The Bristol Bar & Grille in Prospect will close May 29 after 10 years in operation. | Photo courtesy of Bristol Bar & Grille
The Bristol Bar & Grille in Prospect will close May 29 after 10 years in operation. | Courtesy of Bristol Bar & Grille

After a 10-year run in Prospect (6051 Timber Ridge Drive), Bristol Bar & Grille in Prospect will close on Sunday, May 29. According to a news release, operators of the restaurant say Kroger, owner of the Prospect Village Shopping Center, would not engage in negotiations to renew the lease, leaving the Bristol to close its doors.

This Bristol’s closure does not affect its three remaining Louisville operations located in the Highlands, downtown and on North Hurstbourne Parkway, or its waterfront operation in Jeffersonville.

According to Bristol operations director T.J. Oakley, all 30 employees from the Prospect location will be offered positions within the company.

“I’m really disappointed that Kroger … did not negotiate a lease extension for the Bristol,” said Norb Paulin, managing member of HIPP Enterprises, which leases the property. In 2006, Bristol Bar & Grille entered an agreement with Paulin’s Louisville-based group to manage the operation in that space. That deal occurred years before Kroger bought the shopping center. “The leasing agent’s unresponsiveness to Bristol’s offers were very disheartening. It appears to me that there was a predetermined strategy to remove the Bristol and go with another concept.”

According to Oakley, owners of HIPP Enterprises planned to retire this year, end its relationship with Bristol and ultimately let the restaurant company establish a new lease at the Prospect location. He said multiple phone calls were placed and emails sent to Kroger’s lease renewal partner in St. Louis and its new lease partner in Louisville, but none were returned.

He said the situation is particularly disheartening given that restaurant was doing well.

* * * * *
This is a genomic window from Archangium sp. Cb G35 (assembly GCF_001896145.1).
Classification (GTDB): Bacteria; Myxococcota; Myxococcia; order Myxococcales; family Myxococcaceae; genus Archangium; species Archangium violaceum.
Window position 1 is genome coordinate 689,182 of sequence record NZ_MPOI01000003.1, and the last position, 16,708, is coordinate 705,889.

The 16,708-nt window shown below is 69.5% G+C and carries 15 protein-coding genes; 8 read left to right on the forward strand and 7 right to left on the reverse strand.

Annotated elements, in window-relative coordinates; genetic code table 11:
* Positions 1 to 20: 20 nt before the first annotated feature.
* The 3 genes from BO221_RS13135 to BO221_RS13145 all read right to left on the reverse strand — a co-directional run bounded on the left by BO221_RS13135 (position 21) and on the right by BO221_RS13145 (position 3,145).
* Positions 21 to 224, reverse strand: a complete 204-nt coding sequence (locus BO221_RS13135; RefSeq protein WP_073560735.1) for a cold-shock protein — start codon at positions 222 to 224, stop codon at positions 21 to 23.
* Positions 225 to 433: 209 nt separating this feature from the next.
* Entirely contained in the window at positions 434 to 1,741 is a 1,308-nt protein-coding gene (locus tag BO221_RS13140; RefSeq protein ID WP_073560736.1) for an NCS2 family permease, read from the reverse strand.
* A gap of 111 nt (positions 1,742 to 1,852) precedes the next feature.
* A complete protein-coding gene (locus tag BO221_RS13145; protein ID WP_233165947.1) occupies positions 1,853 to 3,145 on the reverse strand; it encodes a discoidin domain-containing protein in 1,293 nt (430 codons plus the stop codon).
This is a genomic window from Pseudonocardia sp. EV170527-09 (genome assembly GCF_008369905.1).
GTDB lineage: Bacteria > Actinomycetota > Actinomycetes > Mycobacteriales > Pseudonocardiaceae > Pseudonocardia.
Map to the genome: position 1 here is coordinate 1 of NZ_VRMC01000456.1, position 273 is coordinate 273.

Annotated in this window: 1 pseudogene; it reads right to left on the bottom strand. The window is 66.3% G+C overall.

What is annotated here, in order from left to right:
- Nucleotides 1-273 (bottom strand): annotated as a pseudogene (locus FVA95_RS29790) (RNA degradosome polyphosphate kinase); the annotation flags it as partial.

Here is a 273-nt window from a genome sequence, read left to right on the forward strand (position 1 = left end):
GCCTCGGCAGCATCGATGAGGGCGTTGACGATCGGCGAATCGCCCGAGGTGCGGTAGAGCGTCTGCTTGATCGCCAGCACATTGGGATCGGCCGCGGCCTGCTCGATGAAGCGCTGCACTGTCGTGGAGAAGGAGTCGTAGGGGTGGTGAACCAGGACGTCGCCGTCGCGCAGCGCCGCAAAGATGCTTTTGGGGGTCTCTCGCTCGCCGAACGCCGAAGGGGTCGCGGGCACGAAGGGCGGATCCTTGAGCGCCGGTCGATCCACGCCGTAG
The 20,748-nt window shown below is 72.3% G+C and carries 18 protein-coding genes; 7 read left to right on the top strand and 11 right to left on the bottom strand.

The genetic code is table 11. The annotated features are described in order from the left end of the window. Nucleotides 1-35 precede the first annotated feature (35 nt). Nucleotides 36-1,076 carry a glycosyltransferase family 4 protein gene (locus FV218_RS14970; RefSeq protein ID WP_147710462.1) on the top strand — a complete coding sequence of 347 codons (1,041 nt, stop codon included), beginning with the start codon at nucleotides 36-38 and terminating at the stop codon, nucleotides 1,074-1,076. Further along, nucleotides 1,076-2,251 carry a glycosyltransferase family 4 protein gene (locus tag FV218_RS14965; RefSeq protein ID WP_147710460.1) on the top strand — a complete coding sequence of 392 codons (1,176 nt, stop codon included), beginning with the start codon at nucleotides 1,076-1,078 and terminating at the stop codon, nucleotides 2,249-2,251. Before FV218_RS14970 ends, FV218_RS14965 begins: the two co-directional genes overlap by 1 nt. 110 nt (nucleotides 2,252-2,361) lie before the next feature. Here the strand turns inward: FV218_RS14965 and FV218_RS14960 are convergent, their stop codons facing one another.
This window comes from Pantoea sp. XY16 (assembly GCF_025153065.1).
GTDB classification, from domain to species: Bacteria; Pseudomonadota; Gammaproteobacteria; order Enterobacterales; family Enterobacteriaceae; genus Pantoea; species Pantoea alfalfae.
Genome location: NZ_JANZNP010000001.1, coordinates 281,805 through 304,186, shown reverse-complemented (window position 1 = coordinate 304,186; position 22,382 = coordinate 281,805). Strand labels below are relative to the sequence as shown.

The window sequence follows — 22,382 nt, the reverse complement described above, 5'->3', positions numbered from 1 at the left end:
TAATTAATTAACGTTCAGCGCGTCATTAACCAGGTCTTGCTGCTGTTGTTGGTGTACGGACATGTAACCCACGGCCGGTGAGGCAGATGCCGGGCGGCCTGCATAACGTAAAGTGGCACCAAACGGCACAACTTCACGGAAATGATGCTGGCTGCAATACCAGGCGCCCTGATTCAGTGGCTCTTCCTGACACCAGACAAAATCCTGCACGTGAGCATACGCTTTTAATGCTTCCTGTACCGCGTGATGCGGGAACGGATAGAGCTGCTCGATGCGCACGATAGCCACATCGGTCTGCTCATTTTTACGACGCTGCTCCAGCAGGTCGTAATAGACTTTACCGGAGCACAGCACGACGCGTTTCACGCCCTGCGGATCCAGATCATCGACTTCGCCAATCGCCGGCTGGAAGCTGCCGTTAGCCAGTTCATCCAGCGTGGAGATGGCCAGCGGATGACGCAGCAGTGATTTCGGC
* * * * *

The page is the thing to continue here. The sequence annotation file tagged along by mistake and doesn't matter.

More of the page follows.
“That was our best year ever there,” said Oakley, adding that Chad Humpich, a Bristol veteran, was promoted to manage the operation. “We put him in there six months ago and really saw improvements in food quality and service — he made it a much better place. And all that was done for us to be successful there for a long period of time.”

The loss of the restaurant will reduce the number of full-service restaurants in that commercial section of Prospect (facing Hwy. 42 between Timber Ridge and River Road) to about a half dozen. Those include Bistro 42, L&J’s Asian Cuisine, Hannabi Sushi, Arata Sushi, Los Aztecas and Blackstone Grille. Two blocks off that strip on River Road is the longstanding J. Harrod’s Restaurant, and about a mile further toward the Ohio River are Cast Iron Steak and Cunningham’s.

Prior to the Bristol occupying the prominent Timber Ridge corner spot at the Kroger center, Max & Erma’s held the slot for five years. Before that the space, like many in the center, remained empty due to what many termed excessively high rent for Louisville.

What business Kroger would like to see in the location remains to be seen. Oakley and others I’ve spoken with off the record suspect it’s another restaurant since interest has been expressed in the existing restaurant equipment. Commonly, in situations where existing equipment stays, an independent operator takes over. Chains, on the other hand, tend to prefer “stripped” locations in order to make room for their specific equipment.

Oakley said the Bristol would like to return to Prospect in the future, but that no locations are available yet. In other words, for the Bristol to get back in, someone has to get out. And the only location with spaces large enough to hold a Bristol is the Kroger center.

“I can say with certainty we did all we could to keep it open and do well there,” Oakley said. “Restaurants sometimes close because they’re not able to be successful, but that wasn’t our problem.”

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Steve Coomes
Steve Coomes is a restaurant veteran turned award-winning food, spirits and travel writer. In his 24-year career, he has edited and written for multiple national trade and consumer publications including Nation's Restaurant News and Southern Living. He is a feature writer for Louisville magazine, Edible Louisville & The Bluegrass and Food & Dining Magazine. The author of two books, "Country Ham: A Southern Tradition of Hogs, Salt & Smoke," and the "Home Distiller's Guide to Spirits," he also serves as a ghostwriter for multiple clients.